Statistical comparisons were made between the positive control + Alcohol groups to that of BV fed group. The significance of difference between data of the different groups was calculated by students’t-test. ANOVA (SPSS 10.0 software) was used to compare multiple groups and within the groups. All the analyses were conducted observer blinded with respect to the animal belonging to treatment group.
Table 1 reveals preliminary phytochemicals which were present during the investigation in the ethanolic leaf extracts of
[Table 1.] Preliminary phytochemical screening of Bauhinia variegata leaf extracts which shows presence of several bioactive compounds of which flavonoids and alkaloids are predominant when compared to other compounds
The GGT activity in the As 100 ppm + Ethyl alcohol vehicle of the plant extract (Alc) and As 100 ppm were considerably higher than normal control and As 100 ppm + BV at both the fixation intervals also it increased with the duration of As administration. When the data of GGT activity was compared between As 100 ppm + Alc and As 100 ppm + BV(150 mg/kg), it was appreciably low in BV fed series at both the fixation intervals which was statistically significant (
[Table 2a.] Mean activities of different enzymes in liver of different treated and control series at 15 day fixation interval. GGT-gamma glutamyl transferase, LDH-lactate dehydrogenase activities (IU/L) in serum and LPO-lipid peroxidation (nM MDA/gm of tissue), AST-aspartate transaminase, ALT-alanine aminotransaminase (mM/min/mg in different tissues), ACP-acid phosphatase, ALP-alkaline phosphatase (mM phenol liberated/100 mg protein), CAT-catalase (nm of H2O2 decomposed/min/mg protein), SOD-superoxide dismutase (n moles of CDNB conjugated/min/mg protein)
[Table 2b.] Mean activities of different enzymes in liver of different treated and control series at 30 day fixation interval. GGT-gama glutamyl transferase, LDH-lactate dehydrogenase activities (IU/L) in serum and LPO-lipid peroxidation (nM MDA/gm of tissue), AST-aspartate transaminase, ALT-alanine aminotransaminase (mM/min/mg in different tissues), ACP-acid phosphatase, ALP-alkaline phosphatase (mM phenol liberated/100 mg protein), CAT-catalase (nm of H2O2 decomposed/min/mg protein) , SOD-superoxide dismutase (n moles of CDNB conjugated/min/mg protein)
There was a significant fall in the mean LDH activities in the arsenic 100 ppm + BV (150 mg/kg) fed series at both the fixation intervals when compared to As 100 ppm + Alc and As 100 ppm series.
There was enhanced lipid peroxidation activity in both the fixation intervals in liver tissues of mice fed with As 100 ppm, As 100 ppm + Alc when compared to normal (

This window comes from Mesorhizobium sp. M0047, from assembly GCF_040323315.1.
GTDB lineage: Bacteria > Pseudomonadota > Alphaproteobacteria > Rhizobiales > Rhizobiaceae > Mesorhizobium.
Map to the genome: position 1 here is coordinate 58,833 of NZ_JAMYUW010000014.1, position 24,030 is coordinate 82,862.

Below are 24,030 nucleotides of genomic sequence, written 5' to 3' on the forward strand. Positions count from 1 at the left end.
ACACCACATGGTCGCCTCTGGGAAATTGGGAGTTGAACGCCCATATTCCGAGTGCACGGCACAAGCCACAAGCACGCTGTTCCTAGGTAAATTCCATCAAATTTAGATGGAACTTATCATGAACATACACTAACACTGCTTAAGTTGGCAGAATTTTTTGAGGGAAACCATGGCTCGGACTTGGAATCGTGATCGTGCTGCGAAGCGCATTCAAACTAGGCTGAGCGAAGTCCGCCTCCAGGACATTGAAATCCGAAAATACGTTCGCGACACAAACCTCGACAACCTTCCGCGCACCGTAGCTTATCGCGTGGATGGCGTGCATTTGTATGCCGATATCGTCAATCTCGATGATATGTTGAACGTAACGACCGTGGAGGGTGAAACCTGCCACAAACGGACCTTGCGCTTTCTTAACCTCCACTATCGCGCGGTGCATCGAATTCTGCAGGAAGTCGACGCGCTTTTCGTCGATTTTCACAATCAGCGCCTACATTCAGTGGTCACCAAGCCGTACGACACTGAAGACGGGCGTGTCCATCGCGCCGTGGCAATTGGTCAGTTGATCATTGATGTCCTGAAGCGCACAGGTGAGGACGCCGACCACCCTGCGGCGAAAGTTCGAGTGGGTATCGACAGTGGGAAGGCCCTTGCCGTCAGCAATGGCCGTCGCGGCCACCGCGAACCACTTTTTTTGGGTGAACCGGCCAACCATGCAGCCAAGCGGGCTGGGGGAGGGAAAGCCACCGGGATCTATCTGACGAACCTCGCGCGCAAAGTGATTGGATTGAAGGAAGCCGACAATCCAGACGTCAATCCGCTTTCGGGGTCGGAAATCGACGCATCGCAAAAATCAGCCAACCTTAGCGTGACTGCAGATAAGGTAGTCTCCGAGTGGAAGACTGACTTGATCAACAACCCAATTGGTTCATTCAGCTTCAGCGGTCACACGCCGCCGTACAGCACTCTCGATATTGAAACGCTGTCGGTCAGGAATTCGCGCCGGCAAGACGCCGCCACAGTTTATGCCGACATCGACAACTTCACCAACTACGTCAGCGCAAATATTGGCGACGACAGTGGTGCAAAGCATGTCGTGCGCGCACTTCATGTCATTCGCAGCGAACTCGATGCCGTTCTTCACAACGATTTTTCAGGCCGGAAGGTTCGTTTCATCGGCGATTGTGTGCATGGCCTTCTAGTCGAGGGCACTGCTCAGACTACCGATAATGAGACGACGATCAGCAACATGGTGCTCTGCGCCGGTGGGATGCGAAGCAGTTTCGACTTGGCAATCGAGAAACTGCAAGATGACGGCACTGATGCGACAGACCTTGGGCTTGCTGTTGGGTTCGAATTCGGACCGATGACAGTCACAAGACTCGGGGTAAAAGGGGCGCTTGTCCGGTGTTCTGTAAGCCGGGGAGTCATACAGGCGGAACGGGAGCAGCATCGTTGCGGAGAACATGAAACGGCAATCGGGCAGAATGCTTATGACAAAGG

On analysis of the results of ACP and ALP there was an increase in activity of both the enzymes in liver tissues in As 100 ppm, As100 ppm + Alc when compared to normal controls (
Oral administration of sodium arsenite decreased both catalase and SOD activity in As 100 ppm, As100 ppm + Alc treated mice at both fixation intervals when compared to normal control and mice fed with As100 ppm + BV which was statistically significant (
There was a decrease in the mean activities of G6PD in mice fed with As 100 ppm, As100 ppm + Alc at both 15 day and 30 day fixation intervals when compared to normal mice and mice treated with As 100 ppm + BV. The decrease of the activities of G6PD As100 ppm + Alc was statistically significant when compared to As 100 ppm + BV (150 mg/kg) (
[Table 3.] Mean activities of G6PD, serum creatinine content, bilirubin levels (mg/dl), haemoglobin content and blood sugar of mice of different treated and control series at different fixation intervals
In As 100 ppm, As100 ppm + Alc series there was an elevation in serum creatinine, sugar, bilirubin levels and reduction in haemoglobin concentration in As 100 ppm, As100 ppm + Alc when compared to As 100 ppm + BV treated mice (
Amount of arsenic deposited in various tissues has been represented in Table 4. The concentration arsenic in liver, kidney and blood in As 100 ppm, As 100 ppm + Alc treated series was appreciably high when compared to normal control at both the fixation intervals. However liberation of arsenic from body via urine was statistically significant in As 100 ppm + BV treated mice when compared to As 100 ppm As 100 ppm + Alc (
The present investigation demonstrates modulation of sodium arsenite induced stress (post arsenic exposure) in mice by administration of BV leaf extract by taking into consideration of various toxicity biomarkers. An analysis of the results of the toxicity biomarkers in As 100 ppm, As100 ppm + Alc fed series at both 15 day and 30 day reveals increase in activities of GGT, LDH, LPO, AST, ALT, ACP and ALP and decrease in activity of G6PD. In As 100 ppm + BV treated mice this trend was largely altered which indicates a detoxifying effect and reduced oxidative stress. This might be due to presence of considerable amounts of phenolic compounds and flavonoids present in the ethanolic extracts of BV leaves which could act as a hydrogen donor antioxidant.
Previous studies reveals that leaves of Bauhinia contains ascorbic acid (Chaturvedi et al., 2011) which might have some role in countering sodium arsenite induced toxicity as revealed in the present investigation. As ascorbic acid has marked nucleophilic properties it might intercept the reactive metabolites which have arisen due to sodium arsenite intoxication thereby preventing their attack and hence have a regulatory role on protein metabolism and repair activities in the cells. Ethanolic extract of the stem of BV showed chemoprevention against N-nitrosodiethylamine in rats and cancer cell lines (Rajkapoor et al., 2006). They investigated that oral administration of BV suppressed various toxicity marker enzymes and also have antitumor activity against Daltons ascetic lymphoma (Rajkapoor et al., 2003). Various other pharmacological studies were conducted with regard to nephroprotective ability of whole stem ethanolic extracts of BV against cisplatin, gentamicin induced nephrotoxicity (Pani et al., 2011; Sharma, 2011).
Chronic feeding of sodium arsenite has been reported to have various toxic effects by generating reactive oxygen species which are directly involved in oxidative damage to DNA, proteins and lipids which ultimately leads to cell death (Garcia-Chavez et al., 2003; Nandi et al., 2005a,b; Sinha et al., 2010). In animals orally administration of inorganic arsenic is methylated to several metabolites mainly dimethylarsinic acid which are excreted from urine and stool (Cohen et al., 2002; Rossman, 2003; Vahter, 1983, Vahter and Concha, 2001; Waalkes, 2007). It is evident in the present study that post arsenic exposure treatment with
However, further in-depth studies are warranted to understand some other aspects of the mechanism of action of the plant extract in showing positive amelioration of sodium arsenite induced toxicity. The doses in the present investigation were selected on the basis of previous studies conducted by us and where we have found that feeding of only
In conclusion this study suggest that administration of an ethanolic extract of